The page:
‘The Hero of Color City’
Director: Frank Gladstone
Voices of: Christina Ricci, Owen Wilson
1 Globe (out of 5)
Parents have long been spoiled by family animation that doesn’t forget about grown-ups — product that pity-tosses them pop culture jokes and even sometimes stealth profundity, or simply involves them in the equation to begin with. The greatness of Pixar or Aardman or Studio Ghibli is never more apparent when one encounters a film aimed only at kids. That’s not to say “The Hero of Color City” actually speaks to children. Like a Hanna-Barbera toon, it makes no bones about being made for cynical reasons, recognizing that children will watch anything, so why put in the effort?
“The Hero of Color City” wears its rip-off targets on its sleeve. It’s “Toy Story” but with crayons, crossed with “The Wizard of Oz” — or rather, “Legends of Oz,” the cut-rate, randomly cast, deservedly failed attempt to cash in on a beloved franchise. “Color City” doesn’t muck up hallowed ground, but it’s still unaccountably worse. Christina Ricci leads the vocal cast as Yellow, who is, yes, the yellow crayon. Like her colleagues, she only springs to anthropomorphized life when her child owner is asleep. If a movie about talking crayons seems like the kind of terrible, bastardized idea you would see in a comedy about people who come up with terrible, bastardized ideas, then you’re either in luck because the crayon populace wastes no time jumping into their crayon box and being whisked away through a psychedelic tube to their own magical corporate crayon realm.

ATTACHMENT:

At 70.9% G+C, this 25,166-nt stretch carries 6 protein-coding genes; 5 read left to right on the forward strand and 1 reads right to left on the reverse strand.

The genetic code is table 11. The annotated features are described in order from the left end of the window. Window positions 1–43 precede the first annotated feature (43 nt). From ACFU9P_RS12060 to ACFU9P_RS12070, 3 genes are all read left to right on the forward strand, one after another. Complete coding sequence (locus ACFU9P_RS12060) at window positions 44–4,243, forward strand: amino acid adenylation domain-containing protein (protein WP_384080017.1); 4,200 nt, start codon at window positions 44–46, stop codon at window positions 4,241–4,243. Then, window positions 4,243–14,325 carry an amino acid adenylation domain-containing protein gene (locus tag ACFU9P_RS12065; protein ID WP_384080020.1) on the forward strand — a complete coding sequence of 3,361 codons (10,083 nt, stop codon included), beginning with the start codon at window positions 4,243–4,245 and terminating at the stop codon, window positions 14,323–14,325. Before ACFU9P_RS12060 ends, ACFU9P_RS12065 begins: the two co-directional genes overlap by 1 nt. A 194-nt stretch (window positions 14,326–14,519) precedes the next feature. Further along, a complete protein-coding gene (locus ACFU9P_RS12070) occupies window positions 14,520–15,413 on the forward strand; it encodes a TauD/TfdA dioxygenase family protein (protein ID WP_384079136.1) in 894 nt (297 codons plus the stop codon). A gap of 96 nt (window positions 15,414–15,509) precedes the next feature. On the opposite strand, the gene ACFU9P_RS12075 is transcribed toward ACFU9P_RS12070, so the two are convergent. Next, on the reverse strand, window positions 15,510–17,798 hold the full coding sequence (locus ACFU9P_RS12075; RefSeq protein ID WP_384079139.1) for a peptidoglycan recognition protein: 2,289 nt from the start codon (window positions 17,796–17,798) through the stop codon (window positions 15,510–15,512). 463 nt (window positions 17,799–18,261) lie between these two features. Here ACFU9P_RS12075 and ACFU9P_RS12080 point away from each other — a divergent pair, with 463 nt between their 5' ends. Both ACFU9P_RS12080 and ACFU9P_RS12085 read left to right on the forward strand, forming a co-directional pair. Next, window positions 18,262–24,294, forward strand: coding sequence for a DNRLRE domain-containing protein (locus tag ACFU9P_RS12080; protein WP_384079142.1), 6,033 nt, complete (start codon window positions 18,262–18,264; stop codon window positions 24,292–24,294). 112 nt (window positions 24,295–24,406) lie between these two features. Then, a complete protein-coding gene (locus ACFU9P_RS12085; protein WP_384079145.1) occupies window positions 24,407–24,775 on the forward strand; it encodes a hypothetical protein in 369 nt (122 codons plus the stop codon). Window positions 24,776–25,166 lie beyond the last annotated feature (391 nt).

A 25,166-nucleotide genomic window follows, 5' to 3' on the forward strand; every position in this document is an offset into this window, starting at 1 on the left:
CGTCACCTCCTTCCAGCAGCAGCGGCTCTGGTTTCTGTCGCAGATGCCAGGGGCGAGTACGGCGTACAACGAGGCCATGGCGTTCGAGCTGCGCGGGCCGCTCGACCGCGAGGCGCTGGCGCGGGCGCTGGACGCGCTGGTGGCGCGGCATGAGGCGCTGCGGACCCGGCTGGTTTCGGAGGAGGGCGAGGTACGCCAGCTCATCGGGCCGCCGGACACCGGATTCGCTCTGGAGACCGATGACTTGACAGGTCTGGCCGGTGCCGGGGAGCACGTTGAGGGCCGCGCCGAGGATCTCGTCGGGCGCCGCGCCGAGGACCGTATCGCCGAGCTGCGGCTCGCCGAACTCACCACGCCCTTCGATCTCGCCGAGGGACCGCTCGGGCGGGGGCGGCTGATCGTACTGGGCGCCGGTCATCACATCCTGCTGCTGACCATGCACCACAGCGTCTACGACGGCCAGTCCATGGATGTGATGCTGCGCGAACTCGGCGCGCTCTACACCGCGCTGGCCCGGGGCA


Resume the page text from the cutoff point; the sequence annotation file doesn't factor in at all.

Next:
There’s something about scary monsters who aren’t scary monsters (one is voiced by Craig Ferguson) who are about to accidentally drain color from Color City, which is really an entire land, with pun-tastic names like “Gluesiana” and “Inkdiana.” Those puns — bad even for those who enjoy punishment, har har — are par for the course here. The wit is such that Ricci’s Yellow is yellow, i.e., a total scaredy-cat. (There’s also a character who’s a borderline libelous ripoff of “The Simpsons”’ Jerry Lewis-y Professor Frink.)
The film finds Yellow learning to stand up for herself, to find the courage that’s buried deep inside her. It’s a lesson so basic and drawn-out it makes one long for the complexity of a “Davy and Goliath” episode, which at least were short and had charmingly handmade stop-motion animation. The designs here are butt-ugly — like cut-scenes from a ’90s video game, and the narrative is gruesomely padded out with forgettable ditties on topics such as how fun it is to ride a bike or to be on a boat. This surreal adventure is making a pit stop in theaters before becoming punishment for misbehaving kids.
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